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Using the First Person Singular in Science
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So I read other people's dissertations (in which they are the sole author, duh), and scholarly papers attributed to a single author, and they never use the pronoun "I". It's apparently verboten.

Most of the time they try to avoid using first person pronouns altogether. But when you're describing your experimental setup, for example, this logically leads to passive constructions like: "40 subjects were selected at random." or "Stimuli were chosen on the basis of emotional salience."

And we always learned that such passive constructions are weak, did we not? I quote from the Bible of style, Strunk and White:

The active voice is usually more direct and vigorous than the passive:

I shall always remember my first visit to Boston.

This is much better than:

My first visit to Boston will always be remembered by me.

The latter sentence is less direct, less bold, and less concise. If the writer tries to make it more concise by omitting "by me,":

My first visit to Boston will always be remembered,

it becomes indefinite: is it the writer, or some person undisclosed, or the world at large, that will always remember this visit?

This rule does not, of course, mean that the writer should entirely discard the passive voice, which is frequently convenient and sometimes necessary.


The habitual use of the active voice, however, makes for forcible writing. This is true not only in narrative principally concerned with action, but in writing of any kind.

Exactly. And I've seen lots of advice for dissertation writing point directly to Strunk and White. But if we don't follow their advice, our dissertation is going to be riddled with passive constructions.

Even stranger is that I've occasionally seen the use of the first person plural in dissertations: "We found that the difference was statistically significant." We??? Do you have a frog in your pocket?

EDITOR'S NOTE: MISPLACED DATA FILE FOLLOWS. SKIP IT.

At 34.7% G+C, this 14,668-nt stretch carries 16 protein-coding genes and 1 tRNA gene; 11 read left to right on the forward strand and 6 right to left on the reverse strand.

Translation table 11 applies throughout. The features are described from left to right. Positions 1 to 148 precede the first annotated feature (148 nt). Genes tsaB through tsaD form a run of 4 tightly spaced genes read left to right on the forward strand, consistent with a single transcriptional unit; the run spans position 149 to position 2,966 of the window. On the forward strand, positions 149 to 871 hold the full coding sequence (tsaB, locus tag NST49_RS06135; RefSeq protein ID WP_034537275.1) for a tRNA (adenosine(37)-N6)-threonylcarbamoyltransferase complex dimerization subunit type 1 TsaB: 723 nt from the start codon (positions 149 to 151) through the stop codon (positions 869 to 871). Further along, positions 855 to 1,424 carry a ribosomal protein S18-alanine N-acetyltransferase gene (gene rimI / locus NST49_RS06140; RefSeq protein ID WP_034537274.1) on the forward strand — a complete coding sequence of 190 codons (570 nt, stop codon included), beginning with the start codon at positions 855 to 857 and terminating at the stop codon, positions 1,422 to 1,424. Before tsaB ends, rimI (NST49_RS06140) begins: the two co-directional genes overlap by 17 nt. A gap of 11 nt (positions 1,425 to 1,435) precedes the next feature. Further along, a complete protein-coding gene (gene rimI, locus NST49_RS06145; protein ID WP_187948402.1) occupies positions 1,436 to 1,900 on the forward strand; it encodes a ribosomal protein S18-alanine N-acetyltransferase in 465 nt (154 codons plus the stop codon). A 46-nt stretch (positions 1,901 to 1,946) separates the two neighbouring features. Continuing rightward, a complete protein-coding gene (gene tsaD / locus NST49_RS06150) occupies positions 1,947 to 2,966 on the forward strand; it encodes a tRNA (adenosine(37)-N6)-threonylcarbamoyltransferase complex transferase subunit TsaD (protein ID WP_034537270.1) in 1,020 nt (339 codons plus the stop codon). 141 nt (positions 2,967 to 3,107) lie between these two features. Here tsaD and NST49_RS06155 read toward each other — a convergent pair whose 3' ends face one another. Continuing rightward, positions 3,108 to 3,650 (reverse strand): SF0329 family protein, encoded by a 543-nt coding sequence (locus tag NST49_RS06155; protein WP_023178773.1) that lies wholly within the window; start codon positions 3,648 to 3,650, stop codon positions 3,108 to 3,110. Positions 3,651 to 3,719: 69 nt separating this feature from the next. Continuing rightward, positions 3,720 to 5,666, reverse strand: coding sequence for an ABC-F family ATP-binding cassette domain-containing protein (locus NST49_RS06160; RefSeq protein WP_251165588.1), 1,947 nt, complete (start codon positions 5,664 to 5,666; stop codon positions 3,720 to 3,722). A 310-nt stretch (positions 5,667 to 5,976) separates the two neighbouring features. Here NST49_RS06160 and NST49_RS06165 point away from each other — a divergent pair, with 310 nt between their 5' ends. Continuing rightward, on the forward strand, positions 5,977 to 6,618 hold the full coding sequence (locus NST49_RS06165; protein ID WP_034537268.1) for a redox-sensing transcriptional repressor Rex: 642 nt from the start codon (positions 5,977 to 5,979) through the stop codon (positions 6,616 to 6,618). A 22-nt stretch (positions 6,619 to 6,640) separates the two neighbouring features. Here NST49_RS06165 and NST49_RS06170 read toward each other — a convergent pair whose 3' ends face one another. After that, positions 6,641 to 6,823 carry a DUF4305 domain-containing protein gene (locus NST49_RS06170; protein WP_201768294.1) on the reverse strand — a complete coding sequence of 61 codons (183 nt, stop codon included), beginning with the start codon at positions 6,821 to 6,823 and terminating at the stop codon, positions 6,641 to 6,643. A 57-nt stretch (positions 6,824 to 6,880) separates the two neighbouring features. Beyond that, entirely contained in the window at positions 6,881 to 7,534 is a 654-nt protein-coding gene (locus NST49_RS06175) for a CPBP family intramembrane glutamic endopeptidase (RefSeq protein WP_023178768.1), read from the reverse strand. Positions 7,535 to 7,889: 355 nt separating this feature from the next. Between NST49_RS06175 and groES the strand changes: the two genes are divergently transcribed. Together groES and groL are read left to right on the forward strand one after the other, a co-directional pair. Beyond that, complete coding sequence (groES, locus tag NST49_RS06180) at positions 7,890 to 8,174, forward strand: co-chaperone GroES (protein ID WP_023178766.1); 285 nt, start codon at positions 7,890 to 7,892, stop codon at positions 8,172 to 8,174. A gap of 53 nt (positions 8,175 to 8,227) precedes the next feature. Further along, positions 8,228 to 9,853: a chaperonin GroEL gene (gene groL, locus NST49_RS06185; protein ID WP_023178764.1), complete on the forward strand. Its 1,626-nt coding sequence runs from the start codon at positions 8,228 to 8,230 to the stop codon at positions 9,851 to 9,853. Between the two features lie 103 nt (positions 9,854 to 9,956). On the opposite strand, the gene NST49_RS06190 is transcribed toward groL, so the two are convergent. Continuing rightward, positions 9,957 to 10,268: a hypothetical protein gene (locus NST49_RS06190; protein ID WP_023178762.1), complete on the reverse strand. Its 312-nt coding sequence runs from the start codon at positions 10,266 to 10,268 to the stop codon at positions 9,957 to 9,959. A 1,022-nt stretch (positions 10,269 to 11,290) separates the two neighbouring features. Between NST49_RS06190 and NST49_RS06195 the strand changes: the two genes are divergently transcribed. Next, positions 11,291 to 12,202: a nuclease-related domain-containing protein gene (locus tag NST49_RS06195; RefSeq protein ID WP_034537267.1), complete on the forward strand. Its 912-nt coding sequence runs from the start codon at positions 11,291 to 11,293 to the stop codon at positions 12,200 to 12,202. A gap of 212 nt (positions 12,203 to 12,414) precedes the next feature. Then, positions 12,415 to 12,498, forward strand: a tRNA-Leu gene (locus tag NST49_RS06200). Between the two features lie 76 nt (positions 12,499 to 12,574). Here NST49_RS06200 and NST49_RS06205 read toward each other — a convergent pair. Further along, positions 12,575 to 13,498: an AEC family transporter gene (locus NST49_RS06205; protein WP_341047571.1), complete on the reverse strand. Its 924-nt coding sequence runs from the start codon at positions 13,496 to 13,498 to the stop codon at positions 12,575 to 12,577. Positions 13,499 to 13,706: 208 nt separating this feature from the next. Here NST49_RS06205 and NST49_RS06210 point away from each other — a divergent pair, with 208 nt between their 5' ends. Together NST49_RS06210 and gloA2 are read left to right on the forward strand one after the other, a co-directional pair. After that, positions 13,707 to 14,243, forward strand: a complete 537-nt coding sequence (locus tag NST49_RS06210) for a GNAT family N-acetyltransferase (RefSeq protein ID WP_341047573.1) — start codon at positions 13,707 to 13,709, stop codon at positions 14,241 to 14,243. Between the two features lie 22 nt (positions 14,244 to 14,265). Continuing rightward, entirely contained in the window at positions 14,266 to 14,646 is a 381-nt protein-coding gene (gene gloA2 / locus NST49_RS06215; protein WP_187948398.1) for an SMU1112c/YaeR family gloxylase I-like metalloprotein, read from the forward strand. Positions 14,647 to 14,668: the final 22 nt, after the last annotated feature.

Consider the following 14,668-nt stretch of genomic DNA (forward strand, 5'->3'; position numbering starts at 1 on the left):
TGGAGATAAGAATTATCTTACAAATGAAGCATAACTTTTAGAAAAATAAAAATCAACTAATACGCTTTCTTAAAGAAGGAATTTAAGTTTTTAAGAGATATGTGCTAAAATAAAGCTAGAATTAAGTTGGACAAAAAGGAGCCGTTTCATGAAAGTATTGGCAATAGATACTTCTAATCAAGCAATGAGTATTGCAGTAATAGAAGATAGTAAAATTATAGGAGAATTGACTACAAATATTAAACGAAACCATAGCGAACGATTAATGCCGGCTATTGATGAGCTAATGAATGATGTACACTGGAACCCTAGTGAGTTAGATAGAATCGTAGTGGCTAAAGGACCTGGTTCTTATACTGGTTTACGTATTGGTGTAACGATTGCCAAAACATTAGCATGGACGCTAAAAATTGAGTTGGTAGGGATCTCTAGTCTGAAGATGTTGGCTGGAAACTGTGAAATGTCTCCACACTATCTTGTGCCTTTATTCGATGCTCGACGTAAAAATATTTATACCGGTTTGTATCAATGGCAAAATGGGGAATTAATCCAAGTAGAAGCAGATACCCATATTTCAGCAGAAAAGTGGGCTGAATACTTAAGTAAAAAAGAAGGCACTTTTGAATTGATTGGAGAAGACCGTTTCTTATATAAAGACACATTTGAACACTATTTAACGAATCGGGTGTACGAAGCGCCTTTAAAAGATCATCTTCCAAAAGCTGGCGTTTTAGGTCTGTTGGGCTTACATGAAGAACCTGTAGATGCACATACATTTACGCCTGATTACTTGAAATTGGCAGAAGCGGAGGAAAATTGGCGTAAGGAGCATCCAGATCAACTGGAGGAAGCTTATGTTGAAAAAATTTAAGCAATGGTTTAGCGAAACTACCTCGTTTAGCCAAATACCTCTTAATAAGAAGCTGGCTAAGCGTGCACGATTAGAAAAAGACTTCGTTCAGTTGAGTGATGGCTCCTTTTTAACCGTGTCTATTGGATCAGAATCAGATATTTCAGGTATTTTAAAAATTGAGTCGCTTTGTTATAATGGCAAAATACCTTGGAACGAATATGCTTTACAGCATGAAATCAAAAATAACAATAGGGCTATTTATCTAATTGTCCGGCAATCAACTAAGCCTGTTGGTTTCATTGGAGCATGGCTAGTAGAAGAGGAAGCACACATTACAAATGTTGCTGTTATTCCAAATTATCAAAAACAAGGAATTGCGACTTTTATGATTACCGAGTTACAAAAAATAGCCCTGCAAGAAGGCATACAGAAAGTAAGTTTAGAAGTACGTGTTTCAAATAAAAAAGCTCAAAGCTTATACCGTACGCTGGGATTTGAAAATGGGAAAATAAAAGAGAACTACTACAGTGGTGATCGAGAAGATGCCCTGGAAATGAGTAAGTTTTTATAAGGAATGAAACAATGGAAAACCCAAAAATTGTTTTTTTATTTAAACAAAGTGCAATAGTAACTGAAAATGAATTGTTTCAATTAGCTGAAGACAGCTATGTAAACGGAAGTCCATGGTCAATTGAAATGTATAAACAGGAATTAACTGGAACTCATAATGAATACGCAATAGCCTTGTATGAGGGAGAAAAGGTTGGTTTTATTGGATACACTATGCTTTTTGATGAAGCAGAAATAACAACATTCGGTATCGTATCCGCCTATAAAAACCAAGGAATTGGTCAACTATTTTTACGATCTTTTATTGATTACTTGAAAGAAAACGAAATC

Here's essence of the contradiction: We are told that a dissertation is supposed to contribute something original and substantial to the body of human knowledge. It is not meant to be carried out cooperatively, but is to be the sole product of an individual, which contributes work and ideas that have not been seen before.

And yet we're not supposed to use the word "I". And there's something completely ludicrous in using the word "we" on a document that is supposed to be, by its nature, an individual enterprise.

If it's meant to purge the ego from the enterprise, I could possibly understand that as motivation. Or to highlight the contributions of all those researchers that have come before...the "standing on the shoulders of giants" ethos.

But if dissertations are so heavily dependent on the bedrock of work laid down by previous researchers, and it is such a cooperative enterprise, then why stress that it needs to be such an original, individualistic endeavor?

It's almost as if they're implicitly saying, "Come up with something incredibly original, but whatever you do, don't take individual credit for it!" Hell, you can't even say, "I cleaned the rat cages by myself."

It's enough to make a person (a vague, unidentified, numberless person) schizophrenic.

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